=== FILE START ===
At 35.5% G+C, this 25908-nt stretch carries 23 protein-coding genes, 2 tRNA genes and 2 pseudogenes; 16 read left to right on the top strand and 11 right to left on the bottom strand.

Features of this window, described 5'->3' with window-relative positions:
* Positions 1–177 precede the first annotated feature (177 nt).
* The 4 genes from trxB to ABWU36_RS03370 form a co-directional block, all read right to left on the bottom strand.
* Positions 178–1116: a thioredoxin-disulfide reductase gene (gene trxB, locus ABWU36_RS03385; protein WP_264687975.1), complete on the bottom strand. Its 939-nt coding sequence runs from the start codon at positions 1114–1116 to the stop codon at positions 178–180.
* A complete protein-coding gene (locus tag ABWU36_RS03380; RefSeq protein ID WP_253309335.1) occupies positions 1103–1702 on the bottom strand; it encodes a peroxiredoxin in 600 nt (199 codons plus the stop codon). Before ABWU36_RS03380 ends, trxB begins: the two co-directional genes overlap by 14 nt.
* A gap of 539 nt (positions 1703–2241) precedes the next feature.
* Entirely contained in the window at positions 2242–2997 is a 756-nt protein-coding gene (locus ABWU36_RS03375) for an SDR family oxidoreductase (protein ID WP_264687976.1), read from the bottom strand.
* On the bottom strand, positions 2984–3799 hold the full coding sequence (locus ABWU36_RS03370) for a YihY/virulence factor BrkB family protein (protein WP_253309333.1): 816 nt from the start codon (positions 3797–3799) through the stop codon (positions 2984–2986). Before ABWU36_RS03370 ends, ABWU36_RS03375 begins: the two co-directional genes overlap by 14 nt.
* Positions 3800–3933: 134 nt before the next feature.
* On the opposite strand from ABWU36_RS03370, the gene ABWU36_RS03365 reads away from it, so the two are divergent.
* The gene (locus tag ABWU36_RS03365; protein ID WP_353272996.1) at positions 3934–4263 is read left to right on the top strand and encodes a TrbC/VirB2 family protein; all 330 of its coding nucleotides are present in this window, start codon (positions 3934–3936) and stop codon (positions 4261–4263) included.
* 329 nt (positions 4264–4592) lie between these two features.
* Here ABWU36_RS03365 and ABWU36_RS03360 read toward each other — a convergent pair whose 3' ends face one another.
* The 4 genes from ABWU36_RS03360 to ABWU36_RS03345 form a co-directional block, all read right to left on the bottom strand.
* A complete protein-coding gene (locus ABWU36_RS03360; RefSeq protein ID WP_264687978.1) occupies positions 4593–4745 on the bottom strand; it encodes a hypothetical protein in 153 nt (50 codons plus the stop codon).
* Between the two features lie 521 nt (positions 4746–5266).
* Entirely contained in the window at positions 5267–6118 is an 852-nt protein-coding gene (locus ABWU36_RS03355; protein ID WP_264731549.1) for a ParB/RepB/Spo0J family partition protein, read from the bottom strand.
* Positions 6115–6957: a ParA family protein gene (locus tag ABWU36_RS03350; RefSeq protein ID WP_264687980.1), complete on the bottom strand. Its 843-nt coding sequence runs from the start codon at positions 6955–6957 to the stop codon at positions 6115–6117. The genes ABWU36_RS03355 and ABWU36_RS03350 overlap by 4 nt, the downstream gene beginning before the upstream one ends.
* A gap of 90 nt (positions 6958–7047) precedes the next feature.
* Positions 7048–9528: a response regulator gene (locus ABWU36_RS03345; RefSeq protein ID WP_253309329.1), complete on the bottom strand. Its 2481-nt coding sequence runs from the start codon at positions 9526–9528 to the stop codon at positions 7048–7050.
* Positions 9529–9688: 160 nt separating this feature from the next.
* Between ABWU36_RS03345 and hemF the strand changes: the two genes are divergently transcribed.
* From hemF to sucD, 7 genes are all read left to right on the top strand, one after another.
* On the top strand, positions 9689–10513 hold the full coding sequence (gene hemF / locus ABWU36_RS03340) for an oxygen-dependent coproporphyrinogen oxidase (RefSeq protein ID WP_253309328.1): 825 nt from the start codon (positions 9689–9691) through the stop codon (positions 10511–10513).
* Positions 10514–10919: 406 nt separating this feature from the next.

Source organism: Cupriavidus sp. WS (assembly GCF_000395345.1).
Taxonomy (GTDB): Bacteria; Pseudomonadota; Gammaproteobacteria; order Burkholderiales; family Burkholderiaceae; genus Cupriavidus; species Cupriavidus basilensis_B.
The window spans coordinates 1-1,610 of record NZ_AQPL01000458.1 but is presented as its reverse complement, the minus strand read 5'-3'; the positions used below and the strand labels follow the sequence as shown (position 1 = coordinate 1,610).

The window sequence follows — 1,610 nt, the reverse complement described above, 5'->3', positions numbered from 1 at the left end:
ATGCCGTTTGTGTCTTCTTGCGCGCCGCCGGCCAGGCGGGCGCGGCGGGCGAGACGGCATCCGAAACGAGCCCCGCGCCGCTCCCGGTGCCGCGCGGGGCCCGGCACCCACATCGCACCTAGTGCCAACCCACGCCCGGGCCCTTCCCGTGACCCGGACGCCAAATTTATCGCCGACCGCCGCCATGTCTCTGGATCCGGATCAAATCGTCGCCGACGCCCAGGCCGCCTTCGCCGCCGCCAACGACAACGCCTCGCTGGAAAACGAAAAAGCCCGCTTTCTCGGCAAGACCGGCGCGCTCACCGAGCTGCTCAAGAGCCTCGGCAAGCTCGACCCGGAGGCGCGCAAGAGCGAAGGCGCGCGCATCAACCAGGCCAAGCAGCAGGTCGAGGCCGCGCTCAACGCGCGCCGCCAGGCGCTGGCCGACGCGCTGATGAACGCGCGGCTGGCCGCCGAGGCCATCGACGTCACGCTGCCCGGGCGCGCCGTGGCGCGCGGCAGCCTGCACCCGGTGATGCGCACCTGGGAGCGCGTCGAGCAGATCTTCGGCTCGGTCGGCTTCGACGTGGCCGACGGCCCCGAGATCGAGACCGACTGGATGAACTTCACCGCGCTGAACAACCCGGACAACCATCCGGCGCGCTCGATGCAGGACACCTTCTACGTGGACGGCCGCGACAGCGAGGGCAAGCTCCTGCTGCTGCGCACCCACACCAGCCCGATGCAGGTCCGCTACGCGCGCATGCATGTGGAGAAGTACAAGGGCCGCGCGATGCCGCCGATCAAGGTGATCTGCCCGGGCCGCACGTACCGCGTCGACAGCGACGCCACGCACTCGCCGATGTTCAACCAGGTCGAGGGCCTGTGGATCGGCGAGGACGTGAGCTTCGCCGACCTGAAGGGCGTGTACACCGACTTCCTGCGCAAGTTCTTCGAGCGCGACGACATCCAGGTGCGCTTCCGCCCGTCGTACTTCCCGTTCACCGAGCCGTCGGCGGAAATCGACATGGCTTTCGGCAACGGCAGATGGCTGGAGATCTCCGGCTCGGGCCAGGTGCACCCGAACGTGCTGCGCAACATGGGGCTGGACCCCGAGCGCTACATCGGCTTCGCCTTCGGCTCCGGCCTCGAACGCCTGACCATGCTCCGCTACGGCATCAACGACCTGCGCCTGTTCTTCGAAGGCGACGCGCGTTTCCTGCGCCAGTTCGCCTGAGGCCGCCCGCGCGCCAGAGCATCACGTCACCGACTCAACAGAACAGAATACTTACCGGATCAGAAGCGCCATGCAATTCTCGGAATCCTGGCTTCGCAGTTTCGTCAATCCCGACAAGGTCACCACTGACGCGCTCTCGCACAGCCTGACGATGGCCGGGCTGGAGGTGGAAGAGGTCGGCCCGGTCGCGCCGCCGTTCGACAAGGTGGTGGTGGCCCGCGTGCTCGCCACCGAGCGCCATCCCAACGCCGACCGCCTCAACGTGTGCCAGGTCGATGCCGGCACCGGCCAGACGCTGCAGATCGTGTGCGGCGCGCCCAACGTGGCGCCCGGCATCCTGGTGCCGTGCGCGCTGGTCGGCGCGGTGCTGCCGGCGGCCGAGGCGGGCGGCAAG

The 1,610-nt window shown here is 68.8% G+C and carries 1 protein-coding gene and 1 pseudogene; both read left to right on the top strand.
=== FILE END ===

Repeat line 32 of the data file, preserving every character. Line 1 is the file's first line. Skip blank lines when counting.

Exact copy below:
The 1,610-nt window shown here is 68.8% G+C and carries 1 protein-coding gene and 1 pseudogene; both read left to right on the top strand.